24th April, 2014.

It’s raining in Asheville, North Carolina. We’ve slept a night with Junebird, sweet sweet angel – takes us out drinking cocktails and eating cookies. She is 21 – has more energy than we can muster, unbridled youth and uncensored enthusiasm. She asks if we still play hopscotch.

We’ve kissed our goodbyes, and felt the genuine beat of kindness shiver. Another stranger bending over backwards to look out for us. Another light of eccentricity.

We are slumped in our car, debating whether to head to Snaggy Mountain tonight, or tomorrow morning. It’s the next address on our list of communities to visit, and we know very little about it. I’m eating a pot of beetroots, staring at the rain, and imagining that I like the option that involves us not having to meet a whole new world of strangers tonight. Not having to pitch our tent. I’m imagining lying dormant in a motel and playing my guitar in exhaustion to the wall.

But over at Snaggy, JoJo has other ideas. He phones a couple of times to tell us they are having a party. Then to let us know they are making pizza. When Harper is kind enough to tell me that we don’t have to go, he phones again – ‘There’s a bed indoors for y’all if you want.’ I’m paying attention to intuition. My heart knows a sign.

In hindsight, I can tell it’s one of those moments in life of chapter turning, synchronicity. We’re batheing in the calmness before the glorious storm.

As soon as we pull onto the freeway the rain stops dead in the fading evening. We sing Lana Del Rey songs and feel the energy begin to rise. More giggly by the minute, get lost, knock on neighbours’, pull into a driveway, past a wind turbine, a woodshed, and a collection of pick-up trucks.

Silhouettes, names, faces I can’t see. Pretty people draped on sofas, tree branches braided ’round doorways, murals narrated on every wall. JoJo in the kitchen with a German couchsurfer, JoJo in his truck driving us up the hill to his hideaway by night-time, JoJo drinking from a huge Kilner jar. He’s kind. Everyone here is kind. I watch the men hugging each other, the girls moving forth to greet us – beautiful English sisters, magical musicians. People emerge from rooms and disappear round corners.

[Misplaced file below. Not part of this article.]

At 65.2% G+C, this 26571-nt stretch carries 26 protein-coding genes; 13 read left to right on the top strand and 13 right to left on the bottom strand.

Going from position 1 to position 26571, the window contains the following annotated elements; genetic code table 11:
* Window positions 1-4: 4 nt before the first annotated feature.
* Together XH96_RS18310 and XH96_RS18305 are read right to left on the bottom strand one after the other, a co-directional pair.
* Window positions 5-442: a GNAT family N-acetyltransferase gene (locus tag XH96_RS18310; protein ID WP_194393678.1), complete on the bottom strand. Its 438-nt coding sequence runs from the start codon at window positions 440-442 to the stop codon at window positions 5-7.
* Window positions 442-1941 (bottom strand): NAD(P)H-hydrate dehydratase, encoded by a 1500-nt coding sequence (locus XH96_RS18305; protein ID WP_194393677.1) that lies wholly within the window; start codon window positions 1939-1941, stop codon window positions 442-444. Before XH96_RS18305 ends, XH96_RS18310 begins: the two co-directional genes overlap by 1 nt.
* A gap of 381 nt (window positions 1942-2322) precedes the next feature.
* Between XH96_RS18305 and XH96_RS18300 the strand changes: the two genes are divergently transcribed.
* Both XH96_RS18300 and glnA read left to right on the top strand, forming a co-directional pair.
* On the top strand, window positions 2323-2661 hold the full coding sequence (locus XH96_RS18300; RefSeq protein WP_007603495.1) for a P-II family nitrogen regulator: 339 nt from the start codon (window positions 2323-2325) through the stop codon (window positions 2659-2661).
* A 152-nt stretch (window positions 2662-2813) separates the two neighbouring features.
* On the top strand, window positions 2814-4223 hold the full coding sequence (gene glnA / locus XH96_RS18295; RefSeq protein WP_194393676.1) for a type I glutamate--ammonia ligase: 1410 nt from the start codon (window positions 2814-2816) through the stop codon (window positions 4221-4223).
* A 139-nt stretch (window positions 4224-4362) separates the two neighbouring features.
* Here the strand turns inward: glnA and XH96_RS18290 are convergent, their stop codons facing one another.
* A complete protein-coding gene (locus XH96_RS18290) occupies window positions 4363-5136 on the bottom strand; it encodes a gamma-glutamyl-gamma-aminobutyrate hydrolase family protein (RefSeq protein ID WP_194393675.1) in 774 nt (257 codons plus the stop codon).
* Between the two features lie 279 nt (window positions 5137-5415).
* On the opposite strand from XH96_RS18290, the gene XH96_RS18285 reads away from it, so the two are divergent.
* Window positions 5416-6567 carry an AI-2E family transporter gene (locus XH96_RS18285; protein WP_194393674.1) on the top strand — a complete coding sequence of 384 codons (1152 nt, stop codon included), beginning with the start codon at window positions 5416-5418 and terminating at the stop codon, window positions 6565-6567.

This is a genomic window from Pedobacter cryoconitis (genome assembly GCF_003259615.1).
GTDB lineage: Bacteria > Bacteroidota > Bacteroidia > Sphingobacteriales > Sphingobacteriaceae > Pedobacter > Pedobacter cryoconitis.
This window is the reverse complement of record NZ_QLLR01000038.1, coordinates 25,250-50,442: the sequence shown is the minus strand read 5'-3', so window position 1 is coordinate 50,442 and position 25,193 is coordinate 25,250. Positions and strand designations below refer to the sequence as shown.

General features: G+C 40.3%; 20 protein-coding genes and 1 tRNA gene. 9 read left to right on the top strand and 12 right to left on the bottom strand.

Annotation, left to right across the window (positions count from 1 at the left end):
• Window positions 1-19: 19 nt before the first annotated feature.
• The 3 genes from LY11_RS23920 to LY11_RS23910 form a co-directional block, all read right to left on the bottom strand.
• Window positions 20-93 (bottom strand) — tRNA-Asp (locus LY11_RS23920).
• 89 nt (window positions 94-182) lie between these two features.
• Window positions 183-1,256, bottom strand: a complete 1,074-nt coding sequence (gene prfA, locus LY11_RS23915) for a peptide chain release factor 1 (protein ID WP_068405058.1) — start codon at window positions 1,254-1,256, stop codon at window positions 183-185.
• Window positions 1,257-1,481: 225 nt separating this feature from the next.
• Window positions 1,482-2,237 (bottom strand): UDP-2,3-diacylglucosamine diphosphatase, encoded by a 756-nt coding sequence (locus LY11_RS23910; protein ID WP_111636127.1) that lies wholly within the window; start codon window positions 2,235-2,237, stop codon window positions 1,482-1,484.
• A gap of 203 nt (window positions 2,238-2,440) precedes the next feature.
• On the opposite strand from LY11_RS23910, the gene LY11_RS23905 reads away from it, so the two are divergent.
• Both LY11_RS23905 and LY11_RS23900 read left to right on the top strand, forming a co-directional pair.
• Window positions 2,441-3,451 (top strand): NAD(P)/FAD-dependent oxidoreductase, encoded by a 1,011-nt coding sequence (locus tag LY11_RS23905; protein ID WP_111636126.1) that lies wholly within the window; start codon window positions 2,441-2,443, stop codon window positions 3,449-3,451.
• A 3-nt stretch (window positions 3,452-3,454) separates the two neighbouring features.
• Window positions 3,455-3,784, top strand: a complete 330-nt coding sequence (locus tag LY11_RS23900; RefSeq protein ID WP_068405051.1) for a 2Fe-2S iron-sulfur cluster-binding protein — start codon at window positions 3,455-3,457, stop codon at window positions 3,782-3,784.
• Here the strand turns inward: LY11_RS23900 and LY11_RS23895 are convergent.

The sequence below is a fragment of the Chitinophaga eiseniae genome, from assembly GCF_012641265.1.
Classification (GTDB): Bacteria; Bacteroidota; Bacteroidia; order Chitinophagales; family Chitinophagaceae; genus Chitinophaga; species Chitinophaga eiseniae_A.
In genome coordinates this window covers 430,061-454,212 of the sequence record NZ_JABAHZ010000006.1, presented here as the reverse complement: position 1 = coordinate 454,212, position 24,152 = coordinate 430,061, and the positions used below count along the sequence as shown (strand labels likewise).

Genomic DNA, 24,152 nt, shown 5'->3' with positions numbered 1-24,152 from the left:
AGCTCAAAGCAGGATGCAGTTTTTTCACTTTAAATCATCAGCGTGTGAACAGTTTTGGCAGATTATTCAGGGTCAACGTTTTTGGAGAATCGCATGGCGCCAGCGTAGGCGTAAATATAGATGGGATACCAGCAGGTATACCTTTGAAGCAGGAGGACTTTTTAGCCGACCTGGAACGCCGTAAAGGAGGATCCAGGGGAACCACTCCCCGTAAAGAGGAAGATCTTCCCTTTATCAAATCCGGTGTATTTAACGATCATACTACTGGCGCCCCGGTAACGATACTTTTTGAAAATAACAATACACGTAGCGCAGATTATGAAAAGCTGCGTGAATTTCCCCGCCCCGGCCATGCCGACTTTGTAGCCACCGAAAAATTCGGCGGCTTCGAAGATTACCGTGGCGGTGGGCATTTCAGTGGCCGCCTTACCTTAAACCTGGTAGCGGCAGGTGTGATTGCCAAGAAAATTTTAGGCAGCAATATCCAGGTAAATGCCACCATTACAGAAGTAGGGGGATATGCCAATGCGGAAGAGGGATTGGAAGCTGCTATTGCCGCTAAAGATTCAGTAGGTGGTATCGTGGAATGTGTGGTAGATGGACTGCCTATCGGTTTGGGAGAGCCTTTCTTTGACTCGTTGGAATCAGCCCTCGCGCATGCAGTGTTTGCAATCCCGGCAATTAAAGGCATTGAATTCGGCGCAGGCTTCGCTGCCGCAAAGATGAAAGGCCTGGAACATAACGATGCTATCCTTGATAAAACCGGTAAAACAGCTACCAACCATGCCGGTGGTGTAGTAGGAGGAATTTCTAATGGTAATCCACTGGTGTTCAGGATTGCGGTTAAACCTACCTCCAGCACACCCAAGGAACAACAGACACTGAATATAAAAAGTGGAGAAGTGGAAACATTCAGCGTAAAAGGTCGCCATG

Where’s Georgia?

She’s having a massage.

I get up and start dancing in the middle of the sofas with the girls. Someone’s playing old disco songs. We dissolve into the beauty around us, laugh, copy each others’ moves, pour back beers. It feels like I have fifteen new best friends.

In the morning I waft around for a while in a long dress, and write these words down in my journal:

This place is on fire.

We walk, roam the property,

meet you up on the hill,

wearing our beds, wearing our beds.

For the next few days, life consists of roaming. My heart is racing, I am in love with everything. I can barely eat, barely feel the heat of North Carolina burn my arms, peel my nose. I feel sick with magic. Harper and I write songs in an abandoned bus, feel the love between us, take care of each other.

We drink beer and watch shooting stars blaze trails across the night. Dance like hippies in the rafters at band practice. Hike up to JoJo’s for sunrise and make music videos as the sky grows light over Mount Cilo. This man has poured his magic all over his grandfather’s farm, eats dandelions, picks banjo, plays accordion to the trees.

We left Snaggy Mounain with the promise to return in four days. We had to change our plans, had to hang on a moment more. Both utterly under spell, we now think, talk, breathe, and dream of Snaggy and the men and women who walk there.






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